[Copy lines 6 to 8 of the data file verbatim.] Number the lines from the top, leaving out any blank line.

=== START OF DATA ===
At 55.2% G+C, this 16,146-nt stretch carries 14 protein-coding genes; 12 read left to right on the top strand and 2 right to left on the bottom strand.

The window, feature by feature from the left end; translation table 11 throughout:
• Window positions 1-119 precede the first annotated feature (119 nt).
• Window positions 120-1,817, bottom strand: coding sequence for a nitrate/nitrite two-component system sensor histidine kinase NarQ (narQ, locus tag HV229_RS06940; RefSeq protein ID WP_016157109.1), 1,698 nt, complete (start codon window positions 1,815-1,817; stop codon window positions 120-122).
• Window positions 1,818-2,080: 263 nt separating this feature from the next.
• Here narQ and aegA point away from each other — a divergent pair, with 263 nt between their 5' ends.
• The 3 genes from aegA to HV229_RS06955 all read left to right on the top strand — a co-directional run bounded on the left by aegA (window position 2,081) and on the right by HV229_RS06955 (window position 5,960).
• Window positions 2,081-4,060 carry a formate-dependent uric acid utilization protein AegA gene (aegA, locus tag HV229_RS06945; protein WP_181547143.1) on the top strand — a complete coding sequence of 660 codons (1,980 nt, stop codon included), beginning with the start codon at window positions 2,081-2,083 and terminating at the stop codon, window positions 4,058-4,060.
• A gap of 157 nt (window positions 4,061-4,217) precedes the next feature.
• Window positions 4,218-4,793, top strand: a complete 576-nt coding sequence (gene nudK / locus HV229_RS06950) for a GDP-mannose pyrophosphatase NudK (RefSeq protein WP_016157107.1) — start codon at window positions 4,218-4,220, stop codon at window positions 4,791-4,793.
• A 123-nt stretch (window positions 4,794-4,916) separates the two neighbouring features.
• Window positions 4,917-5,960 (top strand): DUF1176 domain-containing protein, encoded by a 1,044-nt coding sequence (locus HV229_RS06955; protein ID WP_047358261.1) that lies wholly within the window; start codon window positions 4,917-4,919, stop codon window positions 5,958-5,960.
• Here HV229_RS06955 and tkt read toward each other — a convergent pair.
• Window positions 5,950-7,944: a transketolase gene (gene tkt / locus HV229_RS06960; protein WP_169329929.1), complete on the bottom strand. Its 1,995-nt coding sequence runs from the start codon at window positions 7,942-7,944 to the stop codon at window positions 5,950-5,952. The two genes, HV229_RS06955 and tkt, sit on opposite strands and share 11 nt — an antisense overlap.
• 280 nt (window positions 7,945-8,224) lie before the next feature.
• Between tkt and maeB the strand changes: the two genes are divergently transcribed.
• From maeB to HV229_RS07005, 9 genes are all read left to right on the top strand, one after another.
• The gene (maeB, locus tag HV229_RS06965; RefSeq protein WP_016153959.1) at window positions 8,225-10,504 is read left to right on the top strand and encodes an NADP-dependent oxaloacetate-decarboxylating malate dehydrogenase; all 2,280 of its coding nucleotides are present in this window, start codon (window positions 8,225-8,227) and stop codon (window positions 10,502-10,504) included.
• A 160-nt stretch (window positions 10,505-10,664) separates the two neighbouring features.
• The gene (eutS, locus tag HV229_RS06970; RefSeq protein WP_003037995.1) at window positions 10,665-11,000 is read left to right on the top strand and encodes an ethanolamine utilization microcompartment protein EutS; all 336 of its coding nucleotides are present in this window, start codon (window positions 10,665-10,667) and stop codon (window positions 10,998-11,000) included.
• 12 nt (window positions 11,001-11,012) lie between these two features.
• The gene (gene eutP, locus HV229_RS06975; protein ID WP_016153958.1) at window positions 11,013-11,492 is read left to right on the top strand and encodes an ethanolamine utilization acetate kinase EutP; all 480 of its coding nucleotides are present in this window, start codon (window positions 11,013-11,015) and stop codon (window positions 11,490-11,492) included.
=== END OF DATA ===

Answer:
• Here narQ and aegA point away from each other — a divergent pair, with 263 nt between their 5' ends.
• The 3 genes from aegA to HV229_RS06955 all read left to right on the top strand — a co-directional run bounded on the left by aegA (window position 2,081) and on the right by HV229_RS06955 (window position 5,960).
• Window positions 2,081-4,060 carry a formate-dependent uric acid utilization protein AegA gene (aegA, locus tag HV229_RS06945; protein WP_181547143.1) on the top strand — a complete coding sequence of 660 codons (1,980 nt, stop codon included), beginning with the start codon at window positions 2,081-2,083 and terminating at the stop codon, window positions 4,058-4,060.